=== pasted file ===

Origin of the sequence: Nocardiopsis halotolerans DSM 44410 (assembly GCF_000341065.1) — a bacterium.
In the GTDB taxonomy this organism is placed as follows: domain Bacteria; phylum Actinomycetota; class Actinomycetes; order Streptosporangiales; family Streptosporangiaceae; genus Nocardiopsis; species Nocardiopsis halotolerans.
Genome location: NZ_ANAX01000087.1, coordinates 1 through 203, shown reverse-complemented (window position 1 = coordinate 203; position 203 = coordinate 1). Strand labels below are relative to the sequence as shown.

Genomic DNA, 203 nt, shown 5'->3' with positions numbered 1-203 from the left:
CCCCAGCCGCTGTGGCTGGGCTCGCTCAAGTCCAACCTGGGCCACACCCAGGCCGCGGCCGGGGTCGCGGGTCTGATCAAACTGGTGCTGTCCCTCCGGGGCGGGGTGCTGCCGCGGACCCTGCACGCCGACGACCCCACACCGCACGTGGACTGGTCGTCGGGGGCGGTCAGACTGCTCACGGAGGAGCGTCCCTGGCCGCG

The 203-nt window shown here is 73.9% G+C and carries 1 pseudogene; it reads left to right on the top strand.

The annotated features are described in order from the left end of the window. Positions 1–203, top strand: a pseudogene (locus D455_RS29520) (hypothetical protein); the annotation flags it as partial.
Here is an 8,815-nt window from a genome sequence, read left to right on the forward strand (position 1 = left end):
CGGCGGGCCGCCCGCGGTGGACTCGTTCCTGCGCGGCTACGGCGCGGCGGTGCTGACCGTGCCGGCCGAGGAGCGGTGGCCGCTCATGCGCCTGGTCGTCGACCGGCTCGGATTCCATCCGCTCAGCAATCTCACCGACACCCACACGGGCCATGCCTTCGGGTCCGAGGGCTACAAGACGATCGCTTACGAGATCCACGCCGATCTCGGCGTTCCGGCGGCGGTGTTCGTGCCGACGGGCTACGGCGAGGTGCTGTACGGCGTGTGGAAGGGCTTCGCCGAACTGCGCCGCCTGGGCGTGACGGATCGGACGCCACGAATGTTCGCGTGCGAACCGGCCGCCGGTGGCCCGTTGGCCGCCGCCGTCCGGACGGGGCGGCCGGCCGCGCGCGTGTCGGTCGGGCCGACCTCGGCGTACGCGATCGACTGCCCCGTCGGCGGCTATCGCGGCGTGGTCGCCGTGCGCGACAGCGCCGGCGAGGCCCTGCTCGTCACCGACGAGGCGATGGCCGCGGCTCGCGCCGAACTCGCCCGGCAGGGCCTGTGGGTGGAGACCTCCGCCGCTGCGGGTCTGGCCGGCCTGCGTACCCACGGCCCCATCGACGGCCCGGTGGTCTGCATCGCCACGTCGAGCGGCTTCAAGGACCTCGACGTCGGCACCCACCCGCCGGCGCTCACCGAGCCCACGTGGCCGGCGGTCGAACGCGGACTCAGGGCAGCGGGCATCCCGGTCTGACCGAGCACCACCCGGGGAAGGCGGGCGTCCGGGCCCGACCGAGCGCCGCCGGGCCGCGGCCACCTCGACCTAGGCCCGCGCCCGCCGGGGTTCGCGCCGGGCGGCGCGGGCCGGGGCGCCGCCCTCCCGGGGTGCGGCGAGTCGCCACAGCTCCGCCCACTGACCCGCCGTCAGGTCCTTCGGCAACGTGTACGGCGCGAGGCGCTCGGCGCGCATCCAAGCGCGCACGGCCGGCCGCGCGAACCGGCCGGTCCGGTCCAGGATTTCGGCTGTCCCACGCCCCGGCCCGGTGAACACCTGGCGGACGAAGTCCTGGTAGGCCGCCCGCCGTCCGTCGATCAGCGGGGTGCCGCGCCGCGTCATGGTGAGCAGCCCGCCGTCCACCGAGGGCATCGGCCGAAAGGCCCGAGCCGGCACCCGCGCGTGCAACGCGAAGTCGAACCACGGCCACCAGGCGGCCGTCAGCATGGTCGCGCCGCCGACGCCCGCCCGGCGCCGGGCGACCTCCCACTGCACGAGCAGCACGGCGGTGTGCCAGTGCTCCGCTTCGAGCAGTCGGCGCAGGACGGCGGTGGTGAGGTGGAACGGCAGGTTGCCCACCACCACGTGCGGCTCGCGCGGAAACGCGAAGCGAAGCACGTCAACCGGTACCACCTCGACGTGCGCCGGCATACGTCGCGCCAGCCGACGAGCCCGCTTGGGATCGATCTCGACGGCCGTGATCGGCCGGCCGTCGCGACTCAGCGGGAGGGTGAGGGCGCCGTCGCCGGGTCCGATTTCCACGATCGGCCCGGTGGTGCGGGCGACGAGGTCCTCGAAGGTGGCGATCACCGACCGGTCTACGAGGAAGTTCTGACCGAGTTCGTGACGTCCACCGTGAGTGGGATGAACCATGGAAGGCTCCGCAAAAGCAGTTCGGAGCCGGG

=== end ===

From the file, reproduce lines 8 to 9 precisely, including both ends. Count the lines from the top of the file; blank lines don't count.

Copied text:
Here is an 8,815-nt window from a genome sequence, read left to right on the forward strand (position 1 = left end):
CGGCGGGCCGCCCGCGGTGGACTCGTTCCTGCGCGGCTACGGCGCGGCGGTGCTGACCGTGCCGGCCGAGGAGCGGTGGCCGCTCATGCGCCTGGTCGTCGACCGGCTCGGATTCCATCCGCTCAGCAATCTCACCGACACCCACACGGGCCATGCCTTCGGGTCCGAGGGCTACAAGACGATCGCTTACGAGATCCACGCCGATCTCGGCGTTCCGGCGGCGGTGTTCGTGCCGACGGGCTACGGCGAGGTGCTGTACGGCGTGTGGAAGGGCTTCGCCGAACTGCGCCGCCTGGGCGTGACGGATCGGACGCCACGAATGTTCGCGTGCGAACCGGCCGCCGGTGGCCCGTTGGCCGCCGCCGTCCGGACGGGGCGGCCGGCCGCGCGCGTGTCGGTCGGGCCGACCTCGGCGTACGCGATCGACTGCCCCGTCGGCGGCTATCGCGGCGTGGTCGCCGTGCGCGACAGCGCCGGCGAGGCCCTGCTCGTCACCGACGAGGCGATGGCCGCGGCTCGCGCCGAACTCGCCCGGCAGGGCCTGTGGGTGGAGACCTCCGCCGCTGCGGGTCTGGCCGGCCTGCGTACCCACGGCCCCATCGACGGCCCGGTGGTCTGCATCGCCACGTCGAGCGGCTTCAAGGACCTCGACGTCGGCACCCACCCGCCGGCGCTCACCGAGCCCACGTGGCCGGCGGTCGAACGCGGACTCAGGGCAGCGGGCATCCCGGTCTGACCGAGCACCACCCGGGGAAGGCGGGCGTCCGGGCCCGACCGAGCGCCGCCGGGCCGCGGCCACCTCGACCTAGGCCCGCGCCCGCCGGGGTTCGCGCCGGGCGGCGCGGGCCGGGGCGCCGCCCTCCCGGGGTGCGGCGAGTCGCCACAGCTCCGCCCACTGACCCGCCGTCAGGTCCTTCGGCAACGTGTACGGCGCGAGGCGCTCGGCGCGCATCCAAGCGCGCACGGCCGGCCGCGCGAACCGGCCGGTCCGGTCCAGGATTTCGGCTGTCCCACGCCCCGGCCCGGTGAACACCTGGCGGACGAAGTCCTGGTAGGCCGCCCGCCGTCCGTCGATCAGCGGGGTGCCGCGCCGCGTCATGGTGAGCAGCCCGCCGTCCACCGAGGGCATCGGCCGAAAGGCCCGAGCCGGCACCCGCGCGTGCAACGCGAAGTCGAACCACGGCCACCAGGCGGCCGTCAGCATGGTCGCGCCGCCGACGCCCGCCCGGCGCCGGGCGACCTCCCACTGCACGAGCAGCACGGCGGTGTGCCAGTGCTCCGCTTCGAGCAGTCGGCGCAGGACGGCGGTGGTGAGGTGGAACGGCAGGTTGCCCACCACCACGTGCGGCTCGCGCGGAAACGCGAAGCGAAGCACGTCAACCGGTACCACCTCGACGTGCGCCGGCATACGTCGCGCCAGCCGACGAGCCCGCTTGGGATCGATCTCGACGGCCGTGATCGGCCGGCCGTCGCGACTCAGCGGGAGGGTGAGGGCGCCGTCGCCGGGTCCGATTTCCACGATCGGCCCGGTGGTGCGGGCGACGAGGTCCTCGAAGGTGGCGATCACCGACCGGTCTACGAGGAAGTTCTGACCGAGTTCGTGACGTCCACCGTGAGTGGGATGAACCATGGAAGGCTCCGCAAAAGCAGTTCGGAGCCGGG